The logo of Swiss bank Credit Suisse is seen at a branch in Zurich, Switzerland, 3 November 2021.
Arnd Wlegmann | Reuters
The contagion effect of the recent collapse of Silicon Valley Bank is local and contained, said Axel Lehmann, Chairman of the Board of Directors of Credit Suisse, on Wednesday.
Embattled lenders Silicon Valley Bank and Silvergate have not been subjected to the strict regulations that apply to larger banks in the US and other parts of the world, Lehmann told CNBC’s Hadley Gamble at a panel session in Riyadh.
“I look at what happened at Silicon Valley Bank and later other mid-sized banks — they’re not really under tight regulation like you’ve been in other parts of the world,” he said, citing the Basel III Requirement underlying most banks’ operational framework.
“Well in that regard, I think [the contagion] is somewhat local and limited,” he said.
However, the Silicon Valley bank fallout still serves as a “red flag” for the overall market climate, the chairman warned.
European markets closed sharply lower on Monday amid the aftermath of the SVB crisis. On Friday, SVB was taken over by regulators after massive withdrawals effectively sparked a bank run a day earlier. HSBC then agreed on Monday to buy the UK arm of the troubled US startup-focused lender for £1. Contagion concerns and increased regulation and just some general profit-taking meant European banks posted their worst day in more than a year on Monday.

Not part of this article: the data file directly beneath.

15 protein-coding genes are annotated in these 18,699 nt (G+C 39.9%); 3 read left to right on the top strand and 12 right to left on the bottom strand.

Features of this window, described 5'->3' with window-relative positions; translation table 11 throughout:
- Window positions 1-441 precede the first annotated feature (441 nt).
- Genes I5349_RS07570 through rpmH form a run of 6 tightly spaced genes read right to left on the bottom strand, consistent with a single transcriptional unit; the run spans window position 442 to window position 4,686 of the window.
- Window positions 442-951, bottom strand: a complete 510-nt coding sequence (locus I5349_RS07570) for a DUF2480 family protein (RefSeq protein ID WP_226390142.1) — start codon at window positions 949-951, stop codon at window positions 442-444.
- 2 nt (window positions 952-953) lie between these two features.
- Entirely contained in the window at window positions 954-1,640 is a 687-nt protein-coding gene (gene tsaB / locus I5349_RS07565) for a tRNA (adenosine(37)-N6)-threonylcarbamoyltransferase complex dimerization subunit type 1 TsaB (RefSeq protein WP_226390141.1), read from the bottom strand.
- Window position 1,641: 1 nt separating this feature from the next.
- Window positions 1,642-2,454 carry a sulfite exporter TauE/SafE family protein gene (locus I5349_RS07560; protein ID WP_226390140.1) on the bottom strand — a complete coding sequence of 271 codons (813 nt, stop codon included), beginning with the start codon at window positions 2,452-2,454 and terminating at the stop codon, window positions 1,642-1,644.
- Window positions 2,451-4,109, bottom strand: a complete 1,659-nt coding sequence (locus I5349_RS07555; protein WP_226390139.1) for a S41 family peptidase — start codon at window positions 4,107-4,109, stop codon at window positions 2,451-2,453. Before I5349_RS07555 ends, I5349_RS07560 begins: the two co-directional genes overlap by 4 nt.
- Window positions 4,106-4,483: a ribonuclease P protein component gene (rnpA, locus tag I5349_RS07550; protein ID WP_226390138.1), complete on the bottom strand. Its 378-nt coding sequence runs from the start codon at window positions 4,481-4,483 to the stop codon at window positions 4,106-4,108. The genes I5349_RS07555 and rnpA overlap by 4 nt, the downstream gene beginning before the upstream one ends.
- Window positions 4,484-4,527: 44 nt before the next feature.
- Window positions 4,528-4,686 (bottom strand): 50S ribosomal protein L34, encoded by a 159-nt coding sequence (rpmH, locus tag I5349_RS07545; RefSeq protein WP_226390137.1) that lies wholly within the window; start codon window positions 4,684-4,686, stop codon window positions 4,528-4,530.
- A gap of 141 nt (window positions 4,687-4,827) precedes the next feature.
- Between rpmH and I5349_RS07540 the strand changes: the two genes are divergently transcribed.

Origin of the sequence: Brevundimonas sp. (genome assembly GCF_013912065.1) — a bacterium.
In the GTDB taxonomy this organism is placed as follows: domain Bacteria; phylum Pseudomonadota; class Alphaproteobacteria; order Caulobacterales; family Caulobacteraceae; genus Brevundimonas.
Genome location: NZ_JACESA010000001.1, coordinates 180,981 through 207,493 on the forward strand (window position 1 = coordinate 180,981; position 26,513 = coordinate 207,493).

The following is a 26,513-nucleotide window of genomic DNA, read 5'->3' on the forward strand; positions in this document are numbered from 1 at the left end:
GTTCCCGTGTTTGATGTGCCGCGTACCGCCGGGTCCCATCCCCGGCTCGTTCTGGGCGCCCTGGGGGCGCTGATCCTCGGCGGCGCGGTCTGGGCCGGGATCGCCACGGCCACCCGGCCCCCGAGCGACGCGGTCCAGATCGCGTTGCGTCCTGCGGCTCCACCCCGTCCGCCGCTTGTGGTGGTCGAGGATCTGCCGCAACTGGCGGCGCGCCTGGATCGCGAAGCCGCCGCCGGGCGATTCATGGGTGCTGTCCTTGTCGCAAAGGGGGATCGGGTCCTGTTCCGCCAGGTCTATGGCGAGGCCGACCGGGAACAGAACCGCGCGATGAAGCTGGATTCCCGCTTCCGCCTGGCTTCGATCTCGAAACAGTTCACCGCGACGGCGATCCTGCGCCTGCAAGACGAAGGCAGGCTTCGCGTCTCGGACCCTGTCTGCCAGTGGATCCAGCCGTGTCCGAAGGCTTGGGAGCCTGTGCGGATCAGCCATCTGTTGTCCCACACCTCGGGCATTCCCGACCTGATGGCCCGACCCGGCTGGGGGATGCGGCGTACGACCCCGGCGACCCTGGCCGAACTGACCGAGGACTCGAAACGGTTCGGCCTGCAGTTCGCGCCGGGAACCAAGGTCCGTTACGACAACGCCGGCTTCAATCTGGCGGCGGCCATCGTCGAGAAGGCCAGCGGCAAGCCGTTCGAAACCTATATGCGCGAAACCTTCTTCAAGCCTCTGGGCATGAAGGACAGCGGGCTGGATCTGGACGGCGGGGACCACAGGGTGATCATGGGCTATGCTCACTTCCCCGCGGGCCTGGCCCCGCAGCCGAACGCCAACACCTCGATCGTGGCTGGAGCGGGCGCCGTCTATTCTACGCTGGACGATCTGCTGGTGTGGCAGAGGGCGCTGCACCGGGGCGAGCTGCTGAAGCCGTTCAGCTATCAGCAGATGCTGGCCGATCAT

Credit Suisse itself has seen significant volatility over the period, falling another 9% as of Wednesday morning. The Swiss lender announced on Tuesday that it had identified “certain material weaknesses” in its internal control over financial reporting for 2021 and 2022. It also recently confirmed its 2022 results announced on February 9, which reported a full-year net loss of 7.3 billion Swiss francs ($8 billion).
When asked if he would rule out government aid in the future, Lehmann replied: “That’s not the issue.” “We are regulated, we have strong capital ratios, a very strong balance sheet. We’re all on board. So that’s not the issue at all.”
A focus on de-risking Credit Suisse’s balance sheet is also underway, he added.
2023 and 2024 are the years for the bank to stabilize, Lehmann said, with a focus on the global wealth management business in Asia, the Middle East and Latin America.